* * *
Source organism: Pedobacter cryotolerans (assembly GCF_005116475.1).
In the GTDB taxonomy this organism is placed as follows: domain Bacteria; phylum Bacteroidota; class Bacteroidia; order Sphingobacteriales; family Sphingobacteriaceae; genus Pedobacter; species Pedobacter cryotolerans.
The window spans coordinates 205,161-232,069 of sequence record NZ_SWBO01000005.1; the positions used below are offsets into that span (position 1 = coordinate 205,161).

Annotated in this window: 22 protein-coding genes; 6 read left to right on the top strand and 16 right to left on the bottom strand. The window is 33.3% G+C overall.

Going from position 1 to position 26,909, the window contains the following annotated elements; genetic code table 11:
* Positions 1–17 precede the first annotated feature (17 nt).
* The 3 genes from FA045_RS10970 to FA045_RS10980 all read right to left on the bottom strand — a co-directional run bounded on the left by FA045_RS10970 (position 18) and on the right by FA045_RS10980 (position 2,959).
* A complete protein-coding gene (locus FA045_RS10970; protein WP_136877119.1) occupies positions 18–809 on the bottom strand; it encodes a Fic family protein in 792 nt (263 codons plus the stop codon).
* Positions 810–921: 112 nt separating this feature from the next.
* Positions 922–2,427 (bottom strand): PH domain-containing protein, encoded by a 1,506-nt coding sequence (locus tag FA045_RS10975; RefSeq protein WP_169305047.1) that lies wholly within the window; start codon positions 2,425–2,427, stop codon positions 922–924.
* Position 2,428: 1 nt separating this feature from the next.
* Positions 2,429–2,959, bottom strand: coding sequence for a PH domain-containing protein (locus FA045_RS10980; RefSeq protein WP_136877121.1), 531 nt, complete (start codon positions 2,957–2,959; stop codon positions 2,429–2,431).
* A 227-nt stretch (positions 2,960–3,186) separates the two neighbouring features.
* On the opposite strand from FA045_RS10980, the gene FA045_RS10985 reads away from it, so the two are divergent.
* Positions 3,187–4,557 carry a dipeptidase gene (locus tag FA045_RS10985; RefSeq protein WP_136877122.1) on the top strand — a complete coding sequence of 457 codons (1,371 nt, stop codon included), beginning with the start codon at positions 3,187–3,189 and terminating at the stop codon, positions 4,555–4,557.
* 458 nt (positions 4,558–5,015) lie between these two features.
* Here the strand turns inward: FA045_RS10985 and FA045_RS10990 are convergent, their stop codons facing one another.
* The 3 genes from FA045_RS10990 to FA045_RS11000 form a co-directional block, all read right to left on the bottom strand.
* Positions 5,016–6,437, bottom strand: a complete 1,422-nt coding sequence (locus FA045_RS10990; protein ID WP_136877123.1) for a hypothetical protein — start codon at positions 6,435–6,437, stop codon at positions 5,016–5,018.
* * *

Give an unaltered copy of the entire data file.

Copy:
Source organism: Pedobacter cryotolerans (assembly GCF_005116475.1).
In the GTDB taxonomy this organism is placed as follows: domain Bacteria; phylum Bacteroidota; class Bacteroidia; order Sphingobacteriales; family Sphingobacteriaceae; genus Pedobacter; species Pedobacter cryotolerans.
The window spans coordinates 205,161-232,069 of sequence record NZ_SWBO01000005.1; the positions used below are offsets into that span (position 1 = coordinate 205,161).

Annotated in this window: 22 protein-coding genes; 6 read left to right on the top strand and 16 right to left on the bottom strand. The window is 33.3% G+C overall.

Going from position 1 to position 26,909, the window contains the following annotated elements; genetic code table 11:
* Positions 1–17 precede the first annotated feature (17 nt).
* The 3 genes from FA045_RS10970 to FA045_RS10980 all read right to left on the bottom strand — a co-directional run bounded on the left by FA045_RS10970 (position 18) and on the right by FA045_RS10980 (position 2,959).
* A complete protein-coding gene (locus FA045_RS10970; protein WP_136877119.1) occupies positions 18–809 on the bottom strand; it encodes a Fic family protein in 792 nt (263 codons plus the stop codon).
* Positions 810–921: 112 nt separating this feature from the next.
* Positions 922–2,427 (bottom strand): PH domain-containing protein, encoded by a 1,506-nt coding sequence (locus tag FA045_RS10975; RefSeq protein WP_169305047.1) that lies wholly within the window; start codon positions 2,425–2,427, stop codon positions 922–924.
* Position 2,428: 1 nt separating this feature from the next.
* Positions 2,429–2,959, bottom strand: coding sequence for a PH domain-containing protein (locus FA045_RS10980; RefSeq protein WP_136877121.1), 531 nt, complete (start codon positions 2,957–2,959; stop codon positions 2,429–2,431).
* A 227-nt stretch (positions 2,960–3,186) separates the two neighbouring features.
* On the opposite strand from FA045_RS10980, the gene FA045_RS10985 reads away from it, so the two are divergent.
* Positions 3,187–4,557 carry a dipeptidase gene (locus tag FA045_RS10985; RefSeq protein WP_136877122.1) on the top strand — a complete coding sequence of 457 codons (1,371 nt, stop codon included), beginning with the start codon at positions 3,187–3,189 and terminating at the stop codon, positions 4,555–4,557.
* 458 nt (positions 4,558–5,015) lie between these two features.
* Here the strand turns inward: FA045_RS10985 and FA045_RS10990 are convergent, their stop codons facing one another.
* The 3 genes from FA045_RS10990 to FA045_RS11000 form a co-directional block, all read right to left on the bottom strand.
* Positions 5,016–6,437, bottom strand: a complete 1,422-nt coding sequence (locus FA045_RS10990; protein ID WP_136877123.1) for a hypothetical protein — start codon at positions 6,435–6,437, stop codon at positions 5,016–5,018.